1. Florian Beutler et al. The 6dF Galaxy Survey: Baryon Acoustic Oscillations and the Local Hubble Constant. Monthly Notices of the Royal Astronomical Society, 25 July 2011 DOI: 10.1111/j.1365-2966.2011.19250.x

Cite This Page:

International Centre for Radio Astronomy Research. "Hubble constant: A new way to measure the expansion of the universe." ScienceDaily. ScienceDaily, 27 July 2011. <www.sciencedaily.com/releases/2011/07/110726101719.htm>.
International Centre for Radio Astronomy Research. (2011, July 27). Hubble constant: A new way to measure the expansion of the universe. ScienceDaily. Retrieved April 23, 2014 from www.sciencedaily.com/releases/2011/07/110726101719.htm
International Centre for Radio Astronomy Research. "Hubble constant: A new way to measure the expansion of the universe." ScienceDaily. www.sciencedaily.com/releases/2011/07/110726101719.htm (accessed April 23, 2014).

Share This



More Space & Time News

Wednesday, April 23, 2014

Featured Research

from universities, journals, and other organizations


Featured Videos

from AP, Reuters, AFP, and other news services

Nuclear-Level Asteroids Might Be More Common Than We Realize

Nuclear-Level Asteroids Might Be More Common Than We Realize

Newsy (Apr. 23, 2014) The B612 Foundation says asteroids strike Earth much more often than previously thought, and are hoping to build an early warning system. Video provided by Newsy
Powered by NewsLook.com
NASA Chief Outlines Plan for Human Mission to Mars

NASA Chief Outlines Plan for Human Mission to Mars

AFP (Apr. 22, 2014) NASA administrator Charles Bolden, speaking at the 'Human to Mars Summit' in Washington, says that learning more about the Red Planet can help answer the 'fundamental question' of 'life beyond Earth'. Duration: 00:48 Video provided by AFP
Powered by NewsLook.com
Nasa Gives You An Excuse to Post a Selfie on Earth Day

Nasa Gives You An Excuse to Post a Selfie on Earth Day

TheStreet (Apr. 22, 2014) NASA is inviting all social media users to take a selfie of themselves alongside nature and to post it to Twitter, Facebook, Flickr, Instagram, or Google Plus with the hashtag #globalselfie. NASA's goal is to crowd-source a collection of snapshots of the earth, ground-up, that will be used to create one "unique mosaic of the Blue Marble." This image will be available to all in May. Since this is probably one of the few times posting a selfie to Twitter won't be embarrassing, we suggest you give it a go for a good cause. Video provided by TheStreet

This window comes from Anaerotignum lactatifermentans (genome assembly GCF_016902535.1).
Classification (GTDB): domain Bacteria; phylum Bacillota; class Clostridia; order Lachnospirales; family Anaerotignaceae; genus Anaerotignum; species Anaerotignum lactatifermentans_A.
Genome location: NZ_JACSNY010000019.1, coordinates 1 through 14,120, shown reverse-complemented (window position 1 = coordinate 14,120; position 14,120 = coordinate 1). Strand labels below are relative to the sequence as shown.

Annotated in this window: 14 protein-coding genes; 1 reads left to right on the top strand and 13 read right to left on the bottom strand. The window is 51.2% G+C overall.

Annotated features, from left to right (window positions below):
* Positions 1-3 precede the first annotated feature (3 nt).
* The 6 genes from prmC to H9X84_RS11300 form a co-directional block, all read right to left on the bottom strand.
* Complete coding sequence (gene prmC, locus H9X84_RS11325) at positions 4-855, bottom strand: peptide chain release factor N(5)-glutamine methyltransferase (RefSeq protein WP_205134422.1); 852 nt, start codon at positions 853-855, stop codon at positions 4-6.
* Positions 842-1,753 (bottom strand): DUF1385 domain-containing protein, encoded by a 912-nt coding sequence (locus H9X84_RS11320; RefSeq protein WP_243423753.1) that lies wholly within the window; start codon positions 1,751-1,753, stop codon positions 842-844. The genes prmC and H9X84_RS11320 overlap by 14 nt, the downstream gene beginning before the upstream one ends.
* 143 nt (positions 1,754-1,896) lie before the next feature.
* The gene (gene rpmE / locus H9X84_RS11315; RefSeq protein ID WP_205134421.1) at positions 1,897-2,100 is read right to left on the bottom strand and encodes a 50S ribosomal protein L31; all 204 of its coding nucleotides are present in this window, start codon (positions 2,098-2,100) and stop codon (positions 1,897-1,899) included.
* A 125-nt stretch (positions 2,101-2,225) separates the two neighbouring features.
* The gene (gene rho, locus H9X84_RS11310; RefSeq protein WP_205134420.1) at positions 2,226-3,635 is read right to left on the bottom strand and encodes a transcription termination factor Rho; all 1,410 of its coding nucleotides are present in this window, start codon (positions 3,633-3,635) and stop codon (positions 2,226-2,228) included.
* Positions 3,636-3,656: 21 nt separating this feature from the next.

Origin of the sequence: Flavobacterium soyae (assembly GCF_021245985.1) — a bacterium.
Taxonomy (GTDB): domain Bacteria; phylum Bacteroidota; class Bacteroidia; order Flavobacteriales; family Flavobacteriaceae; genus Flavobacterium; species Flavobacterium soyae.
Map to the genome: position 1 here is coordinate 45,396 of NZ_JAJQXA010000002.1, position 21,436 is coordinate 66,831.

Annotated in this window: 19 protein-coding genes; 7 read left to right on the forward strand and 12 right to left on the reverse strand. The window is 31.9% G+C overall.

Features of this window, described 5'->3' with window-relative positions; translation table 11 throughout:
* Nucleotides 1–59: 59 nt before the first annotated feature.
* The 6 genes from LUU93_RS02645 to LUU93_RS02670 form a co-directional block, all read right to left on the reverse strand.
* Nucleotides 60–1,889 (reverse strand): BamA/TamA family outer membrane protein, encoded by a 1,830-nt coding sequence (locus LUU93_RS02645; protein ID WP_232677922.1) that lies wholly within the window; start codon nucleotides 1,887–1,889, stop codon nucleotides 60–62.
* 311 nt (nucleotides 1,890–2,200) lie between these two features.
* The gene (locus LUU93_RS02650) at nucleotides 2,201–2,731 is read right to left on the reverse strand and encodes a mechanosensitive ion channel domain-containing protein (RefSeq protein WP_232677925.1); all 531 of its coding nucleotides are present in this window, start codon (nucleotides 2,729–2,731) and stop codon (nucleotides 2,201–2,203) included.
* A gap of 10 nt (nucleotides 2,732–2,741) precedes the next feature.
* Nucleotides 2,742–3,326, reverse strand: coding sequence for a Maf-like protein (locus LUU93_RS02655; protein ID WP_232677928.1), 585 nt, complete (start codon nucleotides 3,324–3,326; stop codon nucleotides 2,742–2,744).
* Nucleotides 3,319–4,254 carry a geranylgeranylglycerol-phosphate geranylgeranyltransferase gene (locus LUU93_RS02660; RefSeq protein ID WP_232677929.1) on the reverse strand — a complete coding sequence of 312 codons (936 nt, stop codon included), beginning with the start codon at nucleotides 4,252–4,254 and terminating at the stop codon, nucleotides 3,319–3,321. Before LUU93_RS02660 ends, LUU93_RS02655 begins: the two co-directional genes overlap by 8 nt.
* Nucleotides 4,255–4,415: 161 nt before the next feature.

Powered by NewsLook.com
SpaceX's Dragon Spacecraft Captured by International Space Station

SpaceX's Dragon Spacecraft Captured by International Space Station

Reuters - US Online Video (Apr. 20, 2014) SpaceX's unmanned Dragon spacecraft makes a scheduled Easter Sunday rendezvous with the International Space Station. Rough Cut (no reporter narration). Video provided by Reuters
Powered by NewsLook.com

Search ScienceDaily

Number of stories in archives: 140,361

Find with keyword(s):
Enter a keyword or phrase to search ScienceDaily for related topics and research stories.

Save/Print:
Share:

Breaking News:
from the past week

In Other News

... from NewsDaily.com

Science News

Health News

Environment News

Technology News



Save/Print:
Share:

Free Subscriptions


Get the latest science news with ScienceDaily's free email newsletters, updated daily and weekly. Or view hourly updated newsfeeds in your RSS reader:

Get Social & Mobile


Keep up to date with the latest news from ScienceDaily via social networks and mobile apps:

Have Feedback?


Tell us what you think of ScienceDaily -- we welcome both positive and negative comments. Have any problems using the site? Questions?
Mobile: iPhone Android Web
Follow: Facebook Twitter Google+
Subscribe: RSS Feeds Email Newsletters
Latest Headlines Health & Medicine Mind & Brain Space & Time Matter & Energy Computers & Math Plants & Animals Earth & Climate Fossils & Ruins